If you are an American over 65, you may have questions about the new health care law and what it means for you and what you need to do. The short answer is that very little changes and most seniors will not have to do anything.
Some meaningful changes have already occurred, such as the shrinking of the prescription drug "donut hole," but most of the major reforms in the Affordable Care Act, such as the new health insurance marketplaces and penalties for not having coverage, simply do not affect seniors.
Saturday is the third anniversary of the passage of the Affordable Care Act. In that time, the law has survived legal challenges that went all of the way to the U.S. Supreme Court as well as opposition during the 2012 elections. Most of the Affordable Care Act will be implemented by the end of 2014.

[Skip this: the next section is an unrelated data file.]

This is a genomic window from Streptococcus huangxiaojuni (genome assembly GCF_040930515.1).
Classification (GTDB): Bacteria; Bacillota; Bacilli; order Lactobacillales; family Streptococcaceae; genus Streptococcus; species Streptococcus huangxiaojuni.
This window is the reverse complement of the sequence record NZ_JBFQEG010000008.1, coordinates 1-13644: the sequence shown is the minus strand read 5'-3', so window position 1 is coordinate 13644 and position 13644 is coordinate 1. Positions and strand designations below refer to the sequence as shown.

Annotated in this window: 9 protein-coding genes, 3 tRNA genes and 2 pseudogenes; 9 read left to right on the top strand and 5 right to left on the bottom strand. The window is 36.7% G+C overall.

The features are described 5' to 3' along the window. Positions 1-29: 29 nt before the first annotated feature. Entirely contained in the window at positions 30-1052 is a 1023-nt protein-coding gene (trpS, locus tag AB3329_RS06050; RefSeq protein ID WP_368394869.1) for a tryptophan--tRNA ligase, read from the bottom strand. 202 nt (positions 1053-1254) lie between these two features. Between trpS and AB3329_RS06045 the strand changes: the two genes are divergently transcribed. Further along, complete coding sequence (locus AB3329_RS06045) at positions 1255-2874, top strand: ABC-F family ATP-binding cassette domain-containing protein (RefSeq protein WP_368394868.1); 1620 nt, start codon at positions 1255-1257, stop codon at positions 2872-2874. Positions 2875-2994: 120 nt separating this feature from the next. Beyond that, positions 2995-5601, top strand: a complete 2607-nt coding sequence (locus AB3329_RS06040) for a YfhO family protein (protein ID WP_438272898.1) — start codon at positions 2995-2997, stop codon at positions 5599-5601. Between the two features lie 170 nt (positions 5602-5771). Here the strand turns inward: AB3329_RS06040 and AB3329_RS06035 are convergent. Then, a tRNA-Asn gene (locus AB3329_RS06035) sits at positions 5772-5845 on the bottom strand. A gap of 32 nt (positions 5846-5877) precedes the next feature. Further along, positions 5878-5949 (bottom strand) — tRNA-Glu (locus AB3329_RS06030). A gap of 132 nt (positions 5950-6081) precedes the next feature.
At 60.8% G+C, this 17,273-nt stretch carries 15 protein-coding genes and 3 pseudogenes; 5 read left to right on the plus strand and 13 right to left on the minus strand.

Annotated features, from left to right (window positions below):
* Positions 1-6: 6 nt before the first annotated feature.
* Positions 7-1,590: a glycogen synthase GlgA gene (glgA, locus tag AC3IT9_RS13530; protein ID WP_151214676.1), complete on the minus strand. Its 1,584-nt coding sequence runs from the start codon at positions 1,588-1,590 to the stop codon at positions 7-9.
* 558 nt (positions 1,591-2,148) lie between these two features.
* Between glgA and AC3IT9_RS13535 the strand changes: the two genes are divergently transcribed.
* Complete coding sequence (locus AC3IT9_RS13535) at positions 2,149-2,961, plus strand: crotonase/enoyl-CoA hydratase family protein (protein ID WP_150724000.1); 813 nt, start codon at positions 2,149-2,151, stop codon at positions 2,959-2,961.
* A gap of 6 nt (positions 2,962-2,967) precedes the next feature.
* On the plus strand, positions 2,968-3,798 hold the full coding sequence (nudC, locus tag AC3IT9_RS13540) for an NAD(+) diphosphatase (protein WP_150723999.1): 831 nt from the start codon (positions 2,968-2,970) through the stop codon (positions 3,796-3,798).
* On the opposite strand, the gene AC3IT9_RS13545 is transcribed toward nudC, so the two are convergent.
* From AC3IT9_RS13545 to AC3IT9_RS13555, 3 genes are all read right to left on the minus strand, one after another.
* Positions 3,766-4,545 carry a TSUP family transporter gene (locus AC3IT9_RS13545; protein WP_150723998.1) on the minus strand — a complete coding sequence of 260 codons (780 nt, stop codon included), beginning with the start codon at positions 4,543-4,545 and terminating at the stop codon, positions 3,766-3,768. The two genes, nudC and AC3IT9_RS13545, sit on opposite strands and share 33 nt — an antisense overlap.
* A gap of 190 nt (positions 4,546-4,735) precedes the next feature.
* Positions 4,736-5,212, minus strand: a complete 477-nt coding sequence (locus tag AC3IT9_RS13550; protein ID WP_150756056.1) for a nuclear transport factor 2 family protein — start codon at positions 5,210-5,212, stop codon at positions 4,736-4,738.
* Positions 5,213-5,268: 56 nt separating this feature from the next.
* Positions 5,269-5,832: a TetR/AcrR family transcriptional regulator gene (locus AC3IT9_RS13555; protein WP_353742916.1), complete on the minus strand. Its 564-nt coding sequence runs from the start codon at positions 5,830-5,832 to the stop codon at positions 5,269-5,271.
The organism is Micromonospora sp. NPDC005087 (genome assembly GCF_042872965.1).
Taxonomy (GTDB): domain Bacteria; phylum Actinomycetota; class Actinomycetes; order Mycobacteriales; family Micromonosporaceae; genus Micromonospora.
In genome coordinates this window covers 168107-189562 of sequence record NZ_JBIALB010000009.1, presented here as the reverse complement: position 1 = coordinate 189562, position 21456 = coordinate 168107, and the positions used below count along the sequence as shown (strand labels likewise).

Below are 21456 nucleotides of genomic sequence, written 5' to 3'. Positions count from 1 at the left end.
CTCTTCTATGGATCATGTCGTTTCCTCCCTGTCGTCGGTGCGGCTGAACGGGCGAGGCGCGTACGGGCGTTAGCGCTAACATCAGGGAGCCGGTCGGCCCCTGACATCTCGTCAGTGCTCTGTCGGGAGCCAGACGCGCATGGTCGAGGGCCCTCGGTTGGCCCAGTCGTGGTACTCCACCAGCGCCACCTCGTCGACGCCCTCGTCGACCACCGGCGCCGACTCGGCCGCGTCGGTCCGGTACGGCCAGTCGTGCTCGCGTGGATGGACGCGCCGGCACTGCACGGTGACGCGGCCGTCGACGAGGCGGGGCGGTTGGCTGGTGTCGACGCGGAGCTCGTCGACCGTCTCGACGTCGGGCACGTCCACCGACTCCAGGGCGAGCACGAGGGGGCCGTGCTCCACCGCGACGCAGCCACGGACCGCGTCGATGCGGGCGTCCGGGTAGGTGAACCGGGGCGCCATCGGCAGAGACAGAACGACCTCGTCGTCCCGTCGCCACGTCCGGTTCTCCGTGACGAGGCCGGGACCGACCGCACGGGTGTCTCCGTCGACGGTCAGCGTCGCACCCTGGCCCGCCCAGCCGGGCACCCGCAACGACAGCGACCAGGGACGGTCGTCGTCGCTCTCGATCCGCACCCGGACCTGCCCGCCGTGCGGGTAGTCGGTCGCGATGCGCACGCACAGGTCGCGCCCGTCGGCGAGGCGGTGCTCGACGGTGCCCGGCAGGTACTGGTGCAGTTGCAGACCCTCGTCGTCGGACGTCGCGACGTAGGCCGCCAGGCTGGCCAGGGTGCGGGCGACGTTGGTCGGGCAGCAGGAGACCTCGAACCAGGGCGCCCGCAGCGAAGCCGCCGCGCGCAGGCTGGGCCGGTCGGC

A recent poll shows that a slim majority of Americans oppose the Affordable Care Act in general, but other surveys show that support grows dramatically when people learn about specific provisions of the law.
Opinions may not change overnight, but the fact is, more and more seniors are benefiting from the law. Figures released today show that thousands of seniors and disabled Americans are improving their health thanks to expanded preventive care services and saving money on prescription drug prices because of a shrinking "donut hole."